I no longer feel much in the way of worry that I won’t be able to find good vegan food when travelling, and certainly not in European cities, where I’ve eaten some really amazing plant based stuff. Lisbon was no different, with the food turning out to be a real highlight of the trip.
I arrived with not a minute’s worth of eatery research under my belt, so I did have to do a bit of research on the go, starting with the classic ‘Where to eat vegan in Lisbon’ google – but with the help of that, happy cow and stumbling upon stuff while exploring, managed to find some great spots. Here are my favourite places we ate vegan in Portugal’s capital.
Your mouth starts to water as you approach Sama Sama, and with good reason; crepes. I went for The Rabbit – BBQ ‘pulled pork’, salad and chips wrapped in a delicious crepe, vegan cheese satisfyingly crisped around the edge. Rob opted for the Tiago, one stuffed with chunks of leek and walnut burger, which looked equally appetising. There’s a car out the front that you can sit in, or they have a partnership going on with a craft beer bar down the street – you can sit in there and they’ll bring it round. Obviously we went for the car, because you wont find me turning down a novelty seating arrangement.
Farm Food Ink Café
We were met with ‘you want to try good falafel?’ (yes – the answer is always yes) and given a piece to try as soon as we walked through the door of this place, a greeting that was all too welcome after finding two other places we wanted to try closed. After confirming that yes, indeed, the falafel was some of the best we’d ever tasted, we ordered a bowl each – 4 giant falafel balls, houmous, sauce, tomato, lettuce and cucumber for €5 – and cooled down in this shady spot. The portion might sound small, but it was far from it; I couldn’t finish, although that might also have been something to do with the pitta bread (50 cents) and green juice (€4) that I insisted on also ordering.
We wandered over to Organi Chiado on our first evening in Lisbon, slightly delirious after a day of travel and very, very hungry; it did not disappoint. I opted for a tofu main that apparently translated as ‘Spiritual tofu’ and was a plant based version of a classic Portuguese dish. Honestly, I’m not sure what they had done to the tofu or how they’d done it, but it was incredible, and had the benefit of coming with lots of delicious salads and veg, something that felt very needed after a day of travel snacks and dubious nutrition. The pecan pie and the apple crumble we polished off for dessert were also very good, although it’s worth noting that they were sugar free, so if you’re not into that they might not be as decadent as you would like.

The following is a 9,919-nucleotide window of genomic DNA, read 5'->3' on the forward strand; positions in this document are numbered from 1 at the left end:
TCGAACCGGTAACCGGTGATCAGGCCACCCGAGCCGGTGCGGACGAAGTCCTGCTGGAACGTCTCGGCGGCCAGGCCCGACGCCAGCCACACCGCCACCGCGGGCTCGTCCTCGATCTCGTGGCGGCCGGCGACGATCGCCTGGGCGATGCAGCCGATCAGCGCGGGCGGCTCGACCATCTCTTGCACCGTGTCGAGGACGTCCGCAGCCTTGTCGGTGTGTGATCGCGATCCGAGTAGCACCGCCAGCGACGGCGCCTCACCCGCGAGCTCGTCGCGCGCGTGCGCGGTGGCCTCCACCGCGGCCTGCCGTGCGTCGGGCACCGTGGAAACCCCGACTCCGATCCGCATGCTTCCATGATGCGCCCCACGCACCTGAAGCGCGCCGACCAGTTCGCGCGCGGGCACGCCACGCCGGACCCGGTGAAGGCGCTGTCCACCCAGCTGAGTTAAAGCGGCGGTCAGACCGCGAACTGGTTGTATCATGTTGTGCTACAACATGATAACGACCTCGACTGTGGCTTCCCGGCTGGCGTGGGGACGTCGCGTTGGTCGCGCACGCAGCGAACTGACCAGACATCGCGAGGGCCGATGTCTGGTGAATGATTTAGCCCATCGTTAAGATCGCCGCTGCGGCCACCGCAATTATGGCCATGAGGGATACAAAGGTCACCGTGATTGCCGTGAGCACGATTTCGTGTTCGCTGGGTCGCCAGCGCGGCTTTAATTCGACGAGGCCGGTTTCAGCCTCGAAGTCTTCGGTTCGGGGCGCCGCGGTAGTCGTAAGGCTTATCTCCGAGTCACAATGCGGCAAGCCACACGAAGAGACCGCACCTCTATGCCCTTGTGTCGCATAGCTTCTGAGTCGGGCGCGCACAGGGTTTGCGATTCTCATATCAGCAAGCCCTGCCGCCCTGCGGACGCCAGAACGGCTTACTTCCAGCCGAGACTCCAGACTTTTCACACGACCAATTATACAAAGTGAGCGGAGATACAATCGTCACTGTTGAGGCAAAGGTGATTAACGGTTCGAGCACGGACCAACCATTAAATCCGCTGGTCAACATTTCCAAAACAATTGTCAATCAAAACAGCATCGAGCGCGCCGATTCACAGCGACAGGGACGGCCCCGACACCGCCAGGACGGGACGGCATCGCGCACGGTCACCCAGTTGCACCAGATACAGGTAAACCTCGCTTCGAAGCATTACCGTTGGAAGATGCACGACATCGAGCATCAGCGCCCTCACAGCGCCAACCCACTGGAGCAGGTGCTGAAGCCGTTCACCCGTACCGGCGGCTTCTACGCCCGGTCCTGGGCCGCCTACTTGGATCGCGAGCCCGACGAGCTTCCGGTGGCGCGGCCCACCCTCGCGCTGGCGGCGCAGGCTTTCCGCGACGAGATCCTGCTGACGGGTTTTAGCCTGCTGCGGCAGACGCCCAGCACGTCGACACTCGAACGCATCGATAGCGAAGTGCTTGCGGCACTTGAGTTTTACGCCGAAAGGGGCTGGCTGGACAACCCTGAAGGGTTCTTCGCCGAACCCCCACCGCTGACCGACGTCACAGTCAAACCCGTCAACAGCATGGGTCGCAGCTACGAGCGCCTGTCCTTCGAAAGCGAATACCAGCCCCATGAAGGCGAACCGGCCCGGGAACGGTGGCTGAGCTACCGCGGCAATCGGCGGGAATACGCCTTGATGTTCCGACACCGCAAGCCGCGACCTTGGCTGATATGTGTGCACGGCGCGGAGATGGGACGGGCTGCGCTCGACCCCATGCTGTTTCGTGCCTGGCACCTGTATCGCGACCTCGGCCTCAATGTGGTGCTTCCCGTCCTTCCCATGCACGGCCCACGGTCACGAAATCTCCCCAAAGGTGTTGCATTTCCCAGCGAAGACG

This amazing Indian/Nepalese place in Bairro Alto was recommended to me by a couple of people who had been there, although neither were vegan, so I wasn’t sure they’d have too much I could eat. How wrong I was; there was a whole page of plant based dishes, something that left me absolutely beside myself with delight. I went for a vegan ‘chicken’ curry – which came with rice – and a vegan naan, which is something I never seem to find anywhere else, and only added to my glee, because bread. The staff were lovely, the poppadoms were complimentary and they even brought over a little vegan lassi in a shot glass at the end.
Jardim dos Sentidos
I can only start this with three very important words: VEGAN CHEESE BOARD. From the moment I saw it mentioned on a TripAdvisor review there was no way we weren’t going to be going here. The cheese board itself includes several vegan cheeses, a mix of crackers and breads, a generous handful of walnuts and some grapes and dates; a very lovely little selection that’s not overly cheesy (I’m not sure it would be similar enough to the regular version for veggies or omnivores but if you’re used to eating vegan cheese it’s great) and has that very specific appeal of picking at different components and trying different combinations in each bite to a tee.
Of about 10-12 main dishes on the menu at Jardim dos Sentidos, only two or three weren’t automatically vegan (and all of those ones could be made vegan with substitutions) so I was spoilt for choice once we did get to the main. I wasn’t super hungry so went for the pad thai (that’s what happens when you inhale a cheese board, I suppose); turns out the portion size is pretty enormous anyway, so definitely one to arrive ravenous at.
For ice cream
A trip is not a holiday without ice cream, so it would have been remiss of me not to mention Sorbettino, which has a whole host of sorbets and two kinds of vegan chocolate ice cream. I initially headed here because I’d heard they had vegan cones, so was disappointed when that turned out not to be true, but that was forgotten when I tasted their dairy free chocolate ice cream – it was so rich and creamy that they thoroughly deserve their mention, and the pistachio was also delicious.
If you don’t make it to Sorbettino, Amarino has a load of vegan sorbets so you don’t have to miss out entirely on ice cream time – it wouldn’t be my first choice, but if you’re in the area and in the mood for something fruity, it certainly does the job.
And that’s it! There were other places we ate vegan food in Lisbon, but these were by far my favourites; and with plenty still on our list to visit, I suppose I’ll just have to book another trip and eat my way around the city some more.